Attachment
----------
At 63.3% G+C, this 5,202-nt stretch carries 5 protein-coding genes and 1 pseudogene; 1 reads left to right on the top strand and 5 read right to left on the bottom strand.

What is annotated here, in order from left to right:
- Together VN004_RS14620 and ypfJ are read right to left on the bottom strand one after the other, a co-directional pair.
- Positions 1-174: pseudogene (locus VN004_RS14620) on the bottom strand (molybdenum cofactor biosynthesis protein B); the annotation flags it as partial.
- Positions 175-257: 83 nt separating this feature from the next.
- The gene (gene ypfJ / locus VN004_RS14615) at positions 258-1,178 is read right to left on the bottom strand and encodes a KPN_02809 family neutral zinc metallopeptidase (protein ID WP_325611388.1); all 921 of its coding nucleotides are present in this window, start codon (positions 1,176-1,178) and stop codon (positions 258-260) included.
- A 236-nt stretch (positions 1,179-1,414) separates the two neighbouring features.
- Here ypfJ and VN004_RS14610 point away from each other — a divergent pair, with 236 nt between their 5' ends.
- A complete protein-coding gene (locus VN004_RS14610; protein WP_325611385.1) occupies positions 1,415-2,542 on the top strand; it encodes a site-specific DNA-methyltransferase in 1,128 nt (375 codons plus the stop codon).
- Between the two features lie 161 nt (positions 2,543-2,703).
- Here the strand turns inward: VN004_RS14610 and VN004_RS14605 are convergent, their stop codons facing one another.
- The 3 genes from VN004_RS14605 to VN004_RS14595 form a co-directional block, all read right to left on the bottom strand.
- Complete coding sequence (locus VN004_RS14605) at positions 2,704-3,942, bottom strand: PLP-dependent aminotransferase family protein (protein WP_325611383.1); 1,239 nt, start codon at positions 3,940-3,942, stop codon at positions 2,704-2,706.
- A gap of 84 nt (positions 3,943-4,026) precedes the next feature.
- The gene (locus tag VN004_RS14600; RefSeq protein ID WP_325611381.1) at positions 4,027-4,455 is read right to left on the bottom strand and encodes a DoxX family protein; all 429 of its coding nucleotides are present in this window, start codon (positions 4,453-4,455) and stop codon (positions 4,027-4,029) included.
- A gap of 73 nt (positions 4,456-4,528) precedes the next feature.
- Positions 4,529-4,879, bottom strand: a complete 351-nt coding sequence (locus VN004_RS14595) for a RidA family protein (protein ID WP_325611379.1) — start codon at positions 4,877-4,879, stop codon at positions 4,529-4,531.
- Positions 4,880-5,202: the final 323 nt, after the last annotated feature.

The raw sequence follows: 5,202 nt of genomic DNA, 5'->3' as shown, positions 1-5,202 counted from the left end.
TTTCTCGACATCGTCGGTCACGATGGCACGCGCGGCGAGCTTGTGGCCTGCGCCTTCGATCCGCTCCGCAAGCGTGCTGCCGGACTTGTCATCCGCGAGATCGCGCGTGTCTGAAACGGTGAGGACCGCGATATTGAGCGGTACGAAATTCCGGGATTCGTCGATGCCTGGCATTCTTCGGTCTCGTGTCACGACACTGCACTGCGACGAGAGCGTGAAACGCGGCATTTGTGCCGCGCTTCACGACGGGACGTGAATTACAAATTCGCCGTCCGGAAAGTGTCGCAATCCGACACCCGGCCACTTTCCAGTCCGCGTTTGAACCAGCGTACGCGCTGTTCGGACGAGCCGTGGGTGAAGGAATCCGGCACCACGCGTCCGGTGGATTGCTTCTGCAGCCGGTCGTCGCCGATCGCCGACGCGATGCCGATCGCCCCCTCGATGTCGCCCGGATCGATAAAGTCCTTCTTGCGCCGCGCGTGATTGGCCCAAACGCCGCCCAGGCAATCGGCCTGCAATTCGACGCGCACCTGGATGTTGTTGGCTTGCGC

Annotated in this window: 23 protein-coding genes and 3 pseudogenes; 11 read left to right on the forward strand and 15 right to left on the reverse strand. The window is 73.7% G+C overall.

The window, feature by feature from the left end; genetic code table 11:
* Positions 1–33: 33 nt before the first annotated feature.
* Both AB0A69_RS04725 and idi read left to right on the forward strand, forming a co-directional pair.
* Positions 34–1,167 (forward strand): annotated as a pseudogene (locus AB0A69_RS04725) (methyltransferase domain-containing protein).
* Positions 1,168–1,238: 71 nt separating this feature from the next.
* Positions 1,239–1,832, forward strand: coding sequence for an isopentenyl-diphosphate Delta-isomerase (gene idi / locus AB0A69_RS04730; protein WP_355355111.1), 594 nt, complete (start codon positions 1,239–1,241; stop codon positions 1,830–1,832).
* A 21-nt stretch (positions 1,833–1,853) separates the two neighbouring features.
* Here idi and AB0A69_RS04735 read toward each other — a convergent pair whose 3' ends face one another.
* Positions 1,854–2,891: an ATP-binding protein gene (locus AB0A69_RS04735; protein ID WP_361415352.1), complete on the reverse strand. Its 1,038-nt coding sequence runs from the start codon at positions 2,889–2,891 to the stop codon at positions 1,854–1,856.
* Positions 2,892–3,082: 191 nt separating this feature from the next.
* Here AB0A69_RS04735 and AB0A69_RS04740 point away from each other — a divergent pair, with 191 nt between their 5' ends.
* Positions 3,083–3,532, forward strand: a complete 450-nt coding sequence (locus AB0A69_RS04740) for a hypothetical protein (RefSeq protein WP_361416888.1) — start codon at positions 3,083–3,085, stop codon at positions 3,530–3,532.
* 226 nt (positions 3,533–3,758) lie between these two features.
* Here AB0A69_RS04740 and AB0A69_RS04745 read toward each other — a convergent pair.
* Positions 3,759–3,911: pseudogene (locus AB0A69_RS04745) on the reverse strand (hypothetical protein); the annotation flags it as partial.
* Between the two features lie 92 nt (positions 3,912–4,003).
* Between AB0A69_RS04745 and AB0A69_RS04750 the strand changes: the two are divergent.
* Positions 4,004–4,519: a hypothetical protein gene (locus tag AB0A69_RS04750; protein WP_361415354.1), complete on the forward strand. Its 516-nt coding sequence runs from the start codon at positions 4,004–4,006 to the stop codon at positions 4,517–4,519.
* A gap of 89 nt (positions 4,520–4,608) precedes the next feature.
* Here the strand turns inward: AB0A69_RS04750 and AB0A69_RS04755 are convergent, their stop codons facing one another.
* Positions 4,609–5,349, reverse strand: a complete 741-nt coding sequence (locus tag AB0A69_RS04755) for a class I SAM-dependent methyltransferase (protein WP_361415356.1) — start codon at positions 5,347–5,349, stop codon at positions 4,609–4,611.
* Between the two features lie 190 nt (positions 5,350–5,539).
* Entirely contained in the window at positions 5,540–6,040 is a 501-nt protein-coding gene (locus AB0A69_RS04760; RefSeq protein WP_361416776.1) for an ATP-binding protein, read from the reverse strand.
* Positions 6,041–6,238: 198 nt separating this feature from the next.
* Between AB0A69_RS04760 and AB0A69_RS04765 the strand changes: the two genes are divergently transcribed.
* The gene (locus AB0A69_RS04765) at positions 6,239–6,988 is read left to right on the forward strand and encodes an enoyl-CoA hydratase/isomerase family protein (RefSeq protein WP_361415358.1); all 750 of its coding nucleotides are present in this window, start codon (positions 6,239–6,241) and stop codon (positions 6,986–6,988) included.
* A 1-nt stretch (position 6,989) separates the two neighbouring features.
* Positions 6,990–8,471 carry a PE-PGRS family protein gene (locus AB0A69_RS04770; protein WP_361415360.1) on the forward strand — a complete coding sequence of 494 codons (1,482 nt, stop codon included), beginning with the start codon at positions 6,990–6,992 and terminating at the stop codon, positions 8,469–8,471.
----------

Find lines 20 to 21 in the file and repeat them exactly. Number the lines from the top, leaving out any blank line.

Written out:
TTTCTCGACATCGTCGGTCACGATGGCACGCGCGGCGAGCTTGTGGCCTGCGCCTTCGATCCGCTCCGCAAGCGTGCTGCCGGACTTGTCATCCGCGAGATCGCGCGTGTCTGAAACGGTGAGGACCGCGATATTGAGCGGTACGAAATTCCGGGATTCGTCGATGCCTGGCATTCTTCGGTCTCGTGTCACGACACTGCACTGCGACGAGAGCGTGAAACGCGGCATTTGTGCCGCGCTTCACGACGGGACGTGAATTACAAATTCGCCGTCCGGAAAGTGTCGCAATCCGACACCCGGCCACTTTCCAGTCCGCGTTTGAACCAGCGTACGCGCTGTTCGGACGAGCCGTGGGTGAAGGAATCCGGCACCACGCGTCCGGTGGATTGCTTCTGCAGCCGGTCGTCGCCGATCGCCGACGCGATGCCGATCGCCCCCTCGATGTCGCCCGGATCGATAAAGTCCTTCTTGCGCCGCGCGTGATTGGCCCAAACGCCGCCCAGGCAATCGGCCTGCAATTCGACGCGCACCTGGATGTTGTTGGCTTGCGC

Annotated in this window: 23 protein-coding genes and 3 pseudogenes; 11 read left to right on the forward strand and 15 right to left on the reverse strand. The window is 73.7% G+C overall.